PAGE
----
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Autonomic nervous system activity of preschool-age children who stutter
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Details:
  • Pubmed ID:
    25087166
  • Pubmed Central ID:
    PMC4150817
  • Description:
    Purpose

    The purpose of this study was to investigate potential differences in autonomic nervous system (ANS) activity to emotional stimuli between preschool-age children who do (CWS) and do not stutter (CWNS).

    Methods

    Participants were 20 preschool-age CWS (15 male) and 21 preschool-age CWNS (11 male). Participants were exposed to two emotion-inducing video clips (negative and positive) with neutral clips used to establish pre-and post-arousal baselines, and followed by age-appropriate speaking tasks. Respiratory sinus arrhythmia (RSA) – often used as an index of parasympathetic activity – and skin conductance level (SCL) – often used as an index of sympathetic activity – were measured while participants listened to/watched the audio-video clip presentation and performed a speaking task.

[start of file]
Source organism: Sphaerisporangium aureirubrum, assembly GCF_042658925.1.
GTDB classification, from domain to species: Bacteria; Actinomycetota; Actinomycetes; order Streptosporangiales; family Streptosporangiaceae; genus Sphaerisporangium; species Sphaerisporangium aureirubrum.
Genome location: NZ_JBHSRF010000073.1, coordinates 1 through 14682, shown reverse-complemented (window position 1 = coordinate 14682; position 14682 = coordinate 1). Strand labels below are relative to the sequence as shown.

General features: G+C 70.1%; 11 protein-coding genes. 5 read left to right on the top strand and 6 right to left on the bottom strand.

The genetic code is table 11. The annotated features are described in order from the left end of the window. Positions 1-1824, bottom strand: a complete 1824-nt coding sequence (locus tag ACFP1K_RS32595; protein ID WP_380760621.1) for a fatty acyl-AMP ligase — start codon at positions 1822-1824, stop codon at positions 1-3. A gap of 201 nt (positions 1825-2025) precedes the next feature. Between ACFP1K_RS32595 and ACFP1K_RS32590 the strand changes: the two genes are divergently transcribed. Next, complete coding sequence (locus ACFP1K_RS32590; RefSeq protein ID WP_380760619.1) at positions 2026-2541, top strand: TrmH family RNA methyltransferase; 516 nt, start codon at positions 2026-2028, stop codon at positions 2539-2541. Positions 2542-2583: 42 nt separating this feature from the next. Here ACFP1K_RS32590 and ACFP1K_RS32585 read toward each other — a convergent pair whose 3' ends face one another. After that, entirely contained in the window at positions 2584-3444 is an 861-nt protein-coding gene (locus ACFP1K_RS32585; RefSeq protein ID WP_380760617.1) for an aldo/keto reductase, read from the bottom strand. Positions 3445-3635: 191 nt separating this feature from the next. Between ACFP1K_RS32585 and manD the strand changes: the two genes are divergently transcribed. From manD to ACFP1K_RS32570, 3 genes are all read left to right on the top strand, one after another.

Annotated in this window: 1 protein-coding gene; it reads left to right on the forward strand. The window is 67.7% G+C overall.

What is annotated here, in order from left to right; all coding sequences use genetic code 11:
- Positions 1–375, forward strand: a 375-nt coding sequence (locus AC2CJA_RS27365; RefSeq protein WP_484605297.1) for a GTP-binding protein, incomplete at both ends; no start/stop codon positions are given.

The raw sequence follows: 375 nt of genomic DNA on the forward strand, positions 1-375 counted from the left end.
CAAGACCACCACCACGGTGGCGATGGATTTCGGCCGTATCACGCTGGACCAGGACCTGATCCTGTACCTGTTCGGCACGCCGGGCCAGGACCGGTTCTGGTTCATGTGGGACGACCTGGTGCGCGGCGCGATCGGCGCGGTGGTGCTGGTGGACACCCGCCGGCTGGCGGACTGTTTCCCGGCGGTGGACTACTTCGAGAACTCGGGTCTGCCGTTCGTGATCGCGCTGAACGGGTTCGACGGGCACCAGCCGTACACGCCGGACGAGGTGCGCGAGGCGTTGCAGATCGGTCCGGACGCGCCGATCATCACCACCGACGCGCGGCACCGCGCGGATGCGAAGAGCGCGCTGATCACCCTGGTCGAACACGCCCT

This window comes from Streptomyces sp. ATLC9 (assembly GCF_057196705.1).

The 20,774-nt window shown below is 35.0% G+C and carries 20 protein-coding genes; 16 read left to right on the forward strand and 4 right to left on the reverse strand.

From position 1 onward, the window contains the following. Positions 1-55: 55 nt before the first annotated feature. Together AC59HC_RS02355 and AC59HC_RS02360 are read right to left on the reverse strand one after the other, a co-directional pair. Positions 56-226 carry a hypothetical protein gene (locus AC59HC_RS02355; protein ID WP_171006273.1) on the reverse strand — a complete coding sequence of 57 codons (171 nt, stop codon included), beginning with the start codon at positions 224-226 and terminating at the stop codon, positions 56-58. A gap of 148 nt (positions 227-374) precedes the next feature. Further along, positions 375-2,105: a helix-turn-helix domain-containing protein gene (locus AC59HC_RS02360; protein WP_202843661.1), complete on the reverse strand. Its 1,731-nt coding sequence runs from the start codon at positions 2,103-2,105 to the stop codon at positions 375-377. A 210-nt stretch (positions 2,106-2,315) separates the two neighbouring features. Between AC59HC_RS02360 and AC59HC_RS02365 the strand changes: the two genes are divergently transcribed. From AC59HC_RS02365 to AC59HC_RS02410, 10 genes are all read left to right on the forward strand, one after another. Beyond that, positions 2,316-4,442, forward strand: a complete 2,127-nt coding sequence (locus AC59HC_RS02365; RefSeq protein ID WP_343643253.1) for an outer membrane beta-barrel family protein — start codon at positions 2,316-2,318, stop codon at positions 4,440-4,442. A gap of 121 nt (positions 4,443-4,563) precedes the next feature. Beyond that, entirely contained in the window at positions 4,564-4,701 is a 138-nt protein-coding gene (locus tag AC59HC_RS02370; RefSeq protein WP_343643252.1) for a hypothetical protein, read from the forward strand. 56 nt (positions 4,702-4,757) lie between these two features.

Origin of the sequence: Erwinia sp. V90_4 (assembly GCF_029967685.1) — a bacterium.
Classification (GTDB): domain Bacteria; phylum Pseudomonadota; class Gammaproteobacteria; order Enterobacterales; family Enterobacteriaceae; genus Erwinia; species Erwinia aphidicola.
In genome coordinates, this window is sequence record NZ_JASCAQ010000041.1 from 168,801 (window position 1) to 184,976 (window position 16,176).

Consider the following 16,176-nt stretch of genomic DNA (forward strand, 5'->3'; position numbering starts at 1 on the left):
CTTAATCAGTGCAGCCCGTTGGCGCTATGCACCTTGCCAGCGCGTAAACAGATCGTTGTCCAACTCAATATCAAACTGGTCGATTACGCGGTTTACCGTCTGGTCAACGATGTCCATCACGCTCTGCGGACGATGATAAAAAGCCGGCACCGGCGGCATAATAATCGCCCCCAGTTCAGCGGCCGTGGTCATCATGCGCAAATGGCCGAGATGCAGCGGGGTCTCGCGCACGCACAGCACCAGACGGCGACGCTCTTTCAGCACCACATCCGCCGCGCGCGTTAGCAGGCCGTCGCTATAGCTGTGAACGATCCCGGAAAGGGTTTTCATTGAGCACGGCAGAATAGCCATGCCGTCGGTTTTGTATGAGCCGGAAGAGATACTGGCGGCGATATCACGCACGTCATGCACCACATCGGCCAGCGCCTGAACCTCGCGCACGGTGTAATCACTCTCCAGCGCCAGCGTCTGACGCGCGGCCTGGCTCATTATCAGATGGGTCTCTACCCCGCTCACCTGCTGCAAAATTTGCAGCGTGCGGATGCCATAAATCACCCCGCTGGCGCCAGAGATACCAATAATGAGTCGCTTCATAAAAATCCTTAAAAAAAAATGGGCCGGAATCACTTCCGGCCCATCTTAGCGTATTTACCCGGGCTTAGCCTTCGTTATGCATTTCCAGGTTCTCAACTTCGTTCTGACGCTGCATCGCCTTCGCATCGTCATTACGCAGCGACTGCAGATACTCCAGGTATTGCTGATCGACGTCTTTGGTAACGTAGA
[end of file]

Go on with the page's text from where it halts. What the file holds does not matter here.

Results

    CWS, compared to CWNS, displayed lower amplitude RSA at baseline and higher SCL during a speaking task following the positive, compared to the negative, condition. During speaking, only CWS had a significant positive relation between RSA and SCL.

    Conclusion

    Present findings suggest that preschool-age CWS, when compared to their normally fluent peers, have a physiological state that is characterized by a greater vulnerability to emotional reactivity (i.e., lower RSA indexing less parasympathetic tone) and a greater mobilization of resources in support of emotional reactivity (i.e., higher SCL indexing more sympathetic activity) during positive conditions. Thus, while reducing stuttering to a pure physiological process is unwarranted, the present findings suggest that parasympathetic and sympathetic nervous system activity is involved.

  • Document Type:
  • Collection(s):
  • Funding:
    1 UL1 RR024975-01/RR/NCRR NIH HHS/United States
    5R01DC000523-17/DC/NIDCD NIH HHS/United States
    R01 DC000523/DC/NIDCD NIH HHS/United States
    T32-CH18921/CH/OID CDC HHS/United States
    UL1 RR024975/RR/NCRR NIH HHS/United States
    UL1 TR000445/TR/NCATS NIH HHS/United States
    UL1 TR000445-06/TR/NCATS NIH HHS/United States
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